Joe Durso has been
the greatest one-wall handball player for nearly a decade, but he's just as
well known for his ferocious verbal assaults against his opponents. For both
those reasons everybody wants to tear him down.
Today he's playing
a pickup game against Abdul from Albania, a hotshot high schooler in New York
City, where handball was once the preeminent adult participation sport. With
his pencil mustache and cresting pompadour, Abdul comes off like another young
Brooklyn stud on the rise. His mission: to whack Joe Durso and become Boss of
All Handball Bosses.
This drama unfolds
last summer on the municipal handball courts in Coney Island, where people
drink lime rickeys and egg creams on the boardwalk, a knish toss from the
center of the one-wall handball universe. Sea gulls whirl in crazy patterns
overhead. In contrast to the urban rubble all about, the courts are as clean
and white as altars. All the regulars are there to watch the match.
Durso, 35 years
old at the time, is ultra-fit and has male-model looks. At 6'1" he is the
tallest champ ever in a sport in which close-to-the-ground guys are thought to
have the edge—a concept backed up by the stature of most previous one-wall
champs. Durso lets Abdul build an 8-2 lead and then, reluctantly, gets
will be slow and excruciatingly painful," Durso taunts Abdul, beginning the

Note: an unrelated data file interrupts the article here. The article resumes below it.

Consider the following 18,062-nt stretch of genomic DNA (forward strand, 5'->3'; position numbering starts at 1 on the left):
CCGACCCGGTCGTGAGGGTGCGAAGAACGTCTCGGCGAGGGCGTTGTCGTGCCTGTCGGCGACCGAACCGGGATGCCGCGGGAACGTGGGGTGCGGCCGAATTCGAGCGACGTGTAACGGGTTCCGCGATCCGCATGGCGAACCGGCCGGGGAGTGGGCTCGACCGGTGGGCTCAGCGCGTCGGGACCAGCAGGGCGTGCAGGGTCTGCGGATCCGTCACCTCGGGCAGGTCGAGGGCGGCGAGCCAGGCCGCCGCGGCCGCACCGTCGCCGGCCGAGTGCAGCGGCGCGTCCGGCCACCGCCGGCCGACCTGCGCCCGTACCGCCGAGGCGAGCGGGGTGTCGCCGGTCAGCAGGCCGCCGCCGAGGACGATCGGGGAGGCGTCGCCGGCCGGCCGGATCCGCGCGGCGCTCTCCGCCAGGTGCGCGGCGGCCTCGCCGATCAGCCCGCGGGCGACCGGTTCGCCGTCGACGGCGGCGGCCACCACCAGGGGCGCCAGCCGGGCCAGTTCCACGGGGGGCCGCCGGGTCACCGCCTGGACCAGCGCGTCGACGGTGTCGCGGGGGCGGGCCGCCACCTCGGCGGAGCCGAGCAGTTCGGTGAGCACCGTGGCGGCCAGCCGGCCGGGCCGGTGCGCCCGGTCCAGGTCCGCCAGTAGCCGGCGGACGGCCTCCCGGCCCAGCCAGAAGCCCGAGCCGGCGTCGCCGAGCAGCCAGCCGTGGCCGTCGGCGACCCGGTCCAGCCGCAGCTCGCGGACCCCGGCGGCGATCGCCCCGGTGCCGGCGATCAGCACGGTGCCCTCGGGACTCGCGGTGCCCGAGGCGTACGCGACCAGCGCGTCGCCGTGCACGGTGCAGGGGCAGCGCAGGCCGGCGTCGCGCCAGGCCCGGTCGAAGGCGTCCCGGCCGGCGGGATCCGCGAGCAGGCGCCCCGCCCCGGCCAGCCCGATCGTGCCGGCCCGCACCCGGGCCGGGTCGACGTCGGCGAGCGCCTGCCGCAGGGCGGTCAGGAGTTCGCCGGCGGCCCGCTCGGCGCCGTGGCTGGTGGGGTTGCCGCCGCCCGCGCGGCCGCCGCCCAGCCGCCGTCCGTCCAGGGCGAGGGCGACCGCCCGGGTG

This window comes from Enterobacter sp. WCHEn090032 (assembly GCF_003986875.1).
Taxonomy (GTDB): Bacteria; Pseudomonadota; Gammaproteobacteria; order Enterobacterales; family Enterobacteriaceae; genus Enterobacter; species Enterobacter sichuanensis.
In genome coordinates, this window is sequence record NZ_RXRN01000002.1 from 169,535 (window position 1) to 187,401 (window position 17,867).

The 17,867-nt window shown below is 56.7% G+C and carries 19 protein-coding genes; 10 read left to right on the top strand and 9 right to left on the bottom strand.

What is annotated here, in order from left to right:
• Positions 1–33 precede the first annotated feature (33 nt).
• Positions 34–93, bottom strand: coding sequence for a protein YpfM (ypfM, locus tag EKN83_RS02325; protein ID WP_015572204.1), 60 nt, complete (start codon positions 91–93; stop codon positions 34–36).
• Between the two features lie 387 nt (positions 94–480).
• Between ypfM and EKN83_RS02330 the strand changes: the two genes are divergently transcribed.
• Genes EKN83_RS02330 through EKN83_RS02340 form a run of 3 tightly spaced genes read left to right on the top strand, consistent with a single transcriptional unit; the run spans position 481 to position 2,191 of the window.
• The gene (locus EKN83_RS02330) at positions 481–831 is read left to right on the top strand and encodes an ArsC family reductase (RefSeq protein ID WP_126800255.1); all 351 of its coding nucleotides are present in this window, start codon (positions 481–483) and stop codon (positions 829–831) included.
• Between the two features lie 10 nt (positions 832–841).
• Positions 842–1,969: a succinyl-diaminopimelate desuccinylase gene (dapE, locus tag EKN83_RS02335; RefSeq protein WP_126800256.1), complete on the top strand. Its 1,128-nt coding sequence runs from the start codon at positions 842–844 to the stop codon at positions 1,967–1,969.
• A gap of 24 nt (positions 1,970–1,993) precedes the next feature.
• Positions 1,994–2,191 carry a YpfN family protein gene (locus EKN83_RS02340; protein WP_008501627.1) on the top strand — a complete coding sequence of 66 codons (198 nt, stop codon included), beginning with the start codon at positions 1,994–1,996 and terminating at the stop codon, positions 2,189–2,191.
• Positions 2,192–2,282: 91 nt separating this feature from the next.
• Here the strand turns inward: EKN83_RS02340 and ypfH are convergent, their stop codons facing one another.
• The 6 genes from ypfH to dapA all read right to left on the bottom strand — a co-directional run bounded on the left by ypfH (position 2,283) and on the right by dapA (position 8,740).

torrent of facile abuse that is his trademark.
Durso leaps, meets
a ball in midflight, seems to plunge to the right and then, with a feathery
stroke, taps the ball to the left corner. It strikes the wall about two inches
above the court, hangs there, and rolls out flat. Unplayable. Abdul can only
stumble helplessly after it.
variations on this theme until the score is tied. The mocking smile never
leaves his face. He doesn't sweat or even breathe hard.
"You can see
he's crushed," Durso says, laughing. "He's demoralized. All he wants to
do is crawl under the boardwalk and cry."
disasterizing the kid," says Stevie the Judo Man, one of Durso's cronies.
"I ain't storybooking it. Joe is the Da Vinci of handball."
wolfishly at Abdul. Crouching into a sidearm serve, he snaps the ball into the
far right corner so hard that the challenger doesn't even run for it. His
dominance assured, Durso starts creating three-dimensional aerial patterns
composed of ball-hitting-wall, ball-riding-air-currents. The effect is
breathtaking. Stars and trapezoids magically are drawn, only to vanish. Then
come other, even more complex, shapes as Durso wills them. The blue ball is his
paintbrush. The looming wall his canvas. Elaborate masterpieces are created,
vanish and are recreated in seconds.